Sunday, January 6, 2019

A Settlement is "Close at Hand"

Just as the local election cycle is beginning, there's a nasty little legal challenge that threatens to trip up the candidates before the finish line.

Former trustee David Tyson is suing the Richardson ISD to impose single member districts for election of its board of trustees. But there's good news on that front. The RISD filed a mediation report with the court that says "a mutually agreeable settlement was close at hand" after a recent court-ordered mediation session.
At issue was the Voting Rights Act lawsuit currently pending in this Court, as well as a Texas Open Meetings Act lawsuit currently pending in state court involving the same parties. Although settlement was not reached, Defendants believed that a mutually agreeable settlement was close at hand because Defendants agreed to what they thought were Plaintiff’s central demands.
Source: Pacer.

Reading between the lines, it sounds like all that's left are some minor details, like the timetable for transition to the new system, etc. Perhaps more substantive questions like how many single member districts there should be, whether any of them should be elected at-large, etc., might still remain, but if the "central demands" have been agreed, we can expect a settlement. Surely, Tyson knows how to take "Yes" for an answer. Right?

Not so fast. Notice that the court document quoted above is the RISD's mediation report. The Tyson side filed its own mediation report. Lack of a joint mediation report indicates that the two sides couldn't even agree on whether they made progress in the mediation session. That doesn't bode well.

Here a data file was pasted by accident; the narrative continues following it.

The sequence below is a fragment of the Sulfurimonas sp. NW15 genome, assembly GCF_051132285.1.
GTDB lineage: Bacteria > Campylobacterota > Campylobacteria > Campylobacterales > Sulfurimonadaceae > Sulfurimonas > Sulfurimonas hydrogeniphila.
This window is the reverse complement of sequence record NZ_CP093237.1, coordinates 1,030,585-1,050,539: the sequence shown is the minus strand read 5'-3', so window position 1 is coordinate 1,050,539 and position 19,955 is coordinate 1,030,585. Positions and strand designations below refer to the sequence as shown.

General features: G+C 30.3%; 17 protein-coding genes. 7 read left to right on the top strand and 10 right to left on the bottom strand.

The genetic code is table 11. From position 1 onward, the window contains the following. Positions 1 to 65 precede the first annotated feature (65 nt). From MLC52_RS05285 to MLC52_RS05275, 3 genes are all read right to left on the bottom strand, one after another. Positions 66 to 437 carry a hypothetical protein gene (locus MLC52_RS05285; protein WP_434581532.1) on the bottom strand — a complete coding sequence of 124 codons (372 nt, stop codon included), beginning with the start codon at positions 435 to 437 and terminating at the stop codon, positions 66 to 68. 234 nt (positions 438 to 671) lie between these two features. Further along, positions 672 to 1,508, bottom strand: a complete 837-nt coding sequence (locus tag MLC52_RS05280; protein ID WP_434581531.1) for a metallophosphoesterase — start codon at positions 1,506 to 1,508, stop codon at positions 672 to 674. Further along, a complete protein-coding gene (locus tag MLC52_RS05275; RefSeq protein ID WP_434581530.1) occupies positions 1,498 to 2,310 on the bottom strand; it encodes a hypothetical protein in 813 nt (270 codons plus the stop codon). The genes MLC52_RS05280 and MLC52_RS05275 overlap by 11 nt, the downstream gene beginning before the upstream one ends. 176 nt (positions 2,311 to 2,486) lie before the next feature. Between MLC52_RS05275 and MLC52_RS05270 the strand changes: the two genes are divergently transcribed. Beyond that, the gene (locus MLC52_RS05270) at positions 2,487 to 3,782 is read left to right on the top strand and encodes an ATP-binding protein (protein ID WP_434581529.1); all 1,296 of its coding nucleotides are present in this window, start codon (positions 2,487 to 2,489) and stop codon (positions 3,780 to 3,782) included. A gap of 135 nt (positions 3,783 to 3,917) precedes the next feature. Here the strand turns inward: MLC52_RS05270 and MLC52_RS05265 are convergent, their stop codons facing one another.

Tyson's take on the mediation session:
The mediation commenced at approximately 9:00 a.m. and did not end until approximately 4:00 p.m. Plaintiff attempted to reach a consensual resolution but was unable to do so. After a full day of negotiations, the mediator declared an impasse. Based on the foregoing, Plaintiff respectfully requests that this Court accept this second mediation report describing the result of the second mediation session and consider the parties’ alternative dispute resolution obligations to be satisfied.
Source: Pacer.
Paraphrasing, it sounds like the Tyson side could be saying to the judge, "Not only do we not accept RISD's agreement on our central demands, but quit making us even talk to the RISD lawyers." If one side doesn't want to negotiate, it could be that we're heading to trial after all.


Mark Steger said...

In private correspondence, someone made me aware of a bill introduced in the Texas legislature designed to force one school district, Fort Bend ISD, to adopt a very unusual version of single member districts:

Mark Steger said...

I'm not familiar enough with the facts on the ground in Fort Bend ISD to judge, but my first reaction is to be leery of asking Austin in to dictate solutions to local problems. And if it's a general problem, the bill ought to target *all* school districts, not just one.

P.S. The bill was introduced by Rep. Ron Reynolds, who was released from jail just in time for the upcoming legislative session. I'd say "only in Texas" but I know I'd hear from Florida if I did.